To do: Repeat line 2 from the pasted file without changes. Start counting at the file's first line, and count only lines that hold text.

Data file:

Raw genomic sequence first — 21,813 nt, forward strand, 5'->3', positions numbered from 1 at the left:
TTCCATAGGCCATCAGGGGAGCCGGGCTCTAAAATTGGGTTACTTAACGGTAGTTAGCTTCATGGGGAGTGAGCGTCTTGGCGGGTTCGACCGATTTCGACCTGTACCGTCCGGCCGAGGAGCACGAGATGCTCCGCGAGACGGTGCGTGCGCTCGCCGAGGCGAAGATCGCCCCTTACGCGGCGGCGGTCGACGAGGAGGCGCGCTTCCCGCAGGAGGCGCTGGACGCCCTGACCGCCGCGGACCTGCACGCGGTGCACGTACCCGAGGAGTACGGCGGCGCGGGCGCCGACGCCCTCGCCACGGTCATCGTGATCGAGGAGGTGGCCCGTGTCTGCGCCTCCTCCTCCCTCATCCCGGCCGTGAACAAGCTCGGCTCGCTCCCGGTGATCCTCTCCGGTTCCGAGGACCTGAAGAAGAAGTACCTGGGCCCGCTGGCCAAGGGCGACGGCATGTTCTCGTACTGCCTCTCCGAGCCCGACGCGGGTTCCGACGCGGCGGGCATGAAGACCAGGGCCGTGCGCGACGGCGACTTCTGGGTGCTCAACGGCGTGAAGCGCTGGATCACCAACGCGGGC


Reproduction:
TTCCATAGGCCATCAGGGGAGCCGGGCTCTAAAATTGGGTTACTTAACGGTAGTTAGCTTCATGGGGAGTGAGCGTCTTGGCGGGTTCGACCGATTTCGACCTGTACCGTCCGGCCGAGGAGCACGAGATGCTCCGCGAGACGGTGCGTGCGCTCGCCGAGGCGAAGATCGCCCCTTACGCGGCGGCGGTCGACGAGGAGGCGCGCTTCCCGCAGGAGGCGCTGGACGCCCTGACCGCCGCGGACCTGCACGCGGTGCACGTACCCGAGGAGTACGGCGGCGCGGGCGCCGACGCCCTCGCCACGGTCATCGTGATCGAGGAGGTGGCCCGTGTCTGCGCCTCCTCCTCCCTCATCCCGGCCGTGAACAAGCTCGGCTCGCTCCCGGTGATCCTCTCCGGTTCCGAGGACCTGAAGAAGAAGTACCTGGGCCCGCTGGCCAAGGGCGACGGCATGTTCTCGTACTGCCTCTCCGAGCCCGACGCGGGTTCCGACGCGGCGGGCATGAAGACCAGGGCCGTGCGCGACGGCGACTTCTGGGTGCTCAACGGCGTGAAGCGCTGGATCACCAACGCGGGC